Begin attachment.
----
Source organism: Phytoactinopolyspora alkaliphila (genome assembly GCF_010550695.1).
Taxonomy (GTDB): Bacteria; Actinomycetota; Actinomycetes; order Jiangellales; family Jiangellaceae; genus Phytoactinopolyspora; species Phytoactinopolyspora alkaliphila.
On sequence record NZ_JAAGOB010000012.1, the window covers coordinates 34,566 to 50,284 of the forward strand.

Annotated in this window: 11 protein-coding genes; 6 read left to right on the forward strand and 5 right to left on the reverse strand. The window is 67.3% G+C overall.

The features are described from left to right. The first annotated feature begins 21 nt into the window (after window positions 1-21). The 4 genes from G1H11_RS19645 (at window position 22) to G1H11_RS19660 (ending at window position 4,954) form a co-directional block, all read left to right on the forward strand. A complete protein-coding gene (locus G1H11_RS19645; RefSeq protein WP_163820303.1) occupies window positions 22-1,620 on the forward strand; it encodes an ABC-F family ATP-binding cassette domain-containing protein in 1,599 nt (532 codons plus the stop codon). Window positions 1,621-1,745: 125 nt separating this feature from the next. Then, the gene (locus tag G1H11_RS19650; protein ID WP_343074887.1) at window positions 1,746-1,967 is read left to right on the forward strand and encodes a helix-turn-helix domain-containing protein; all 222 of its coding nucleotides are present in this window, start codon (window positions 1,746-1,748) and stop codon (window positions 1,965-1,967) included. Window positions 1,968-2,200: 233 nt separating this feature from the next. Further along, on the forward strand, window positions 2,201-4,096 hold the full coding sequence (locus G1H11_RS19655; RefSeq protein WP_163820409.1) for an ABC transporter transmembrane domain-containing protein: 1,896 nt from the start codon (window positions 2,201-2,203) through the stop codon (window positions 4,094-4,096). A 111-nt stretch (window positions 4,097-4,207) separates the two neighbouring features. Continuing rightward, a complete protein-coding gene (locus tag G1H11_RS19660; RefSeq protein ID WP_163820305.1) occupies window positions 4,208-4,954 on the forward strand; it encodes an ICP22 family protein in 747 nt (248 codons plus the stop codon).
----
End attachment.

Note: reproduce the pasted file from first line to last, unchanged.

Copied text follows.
Source organism: Phytoactinopolyspora alkaliphila (genome assembly GCF_010550695.1).
Taxonomy (GTDB): Bacteria; Actinomycetota; Actinomycetes; order Jiangellales; family Jiangellaceae; genus Phytoactinopolyspora; species Phytoactinopolyspora alkaliphila.
On sequence record NZ_JAAGOB010000012.1, the window covers coordinates 34,566 to 50,284 of the forward strand.

Annotated in this window: 11 protein-coding genes; 6 read left to right on the forward strand and 5 right to left on the reverse strand. The window is 67.3% G+C overall.

The features are described from left to right. The first annotated feature begins 21 nt into the window (after window positions 1-21). The 4 genes from G1H11_RS19645 (at window position 22) to G1H11_RS19660 (ending at window position 4,954) form a co-directional block, all read left to right on the forward strand. A complete protein-coding gene (locus G1H11_RS19645; RefSeq protein WP_163820303.1) occupies window positions 22-1,620 on the forward strand; it encodes an ABC-F family ATP-binding cassette domain-containing protein in 1,599 nt (532 codons plus the stop codon). Window positions 1,621-1,745: 125 nt separating this feature from the next. Then, the gene (locus tag G1H11_RS19650; protein ID WP_343074887.1) at window positions 1,746-1,967 is read left to right on the forward strand and encodes a helix-turn-helix domain-containing protein; all 222 of its coding nucleotides are present in this window, start codon (window positions 1,746-1,748) and stop codon (window positions 1,965-1,967) included. Window positions 1,968-2,200: 233 nt separating this feature from the next. Further along, on the forward strand, window positions 2,201-4,096 hold the full coding sequence (locus G1H11_RS19655; RefSeq protein WP_163820409.1) for an ABC transporter transmembrane domain-containing protein: 1,896 nt from the start codon (window positions 2,201-2,203) through the stop codon (window positions 4,094-4,096). A 111-nt stretch (window positions 4,097-4,207) separates the two neighbouring features. Continuing rightward, a complete protein-coding gene (locus tag G1H11_RS19660; RefSeq protein ID WP_163820305.1) occupies window positions 4,208-4,954 on the forward strand; it encodes an ICP22 family protein in 747 nt (248 codons plus the stop codon).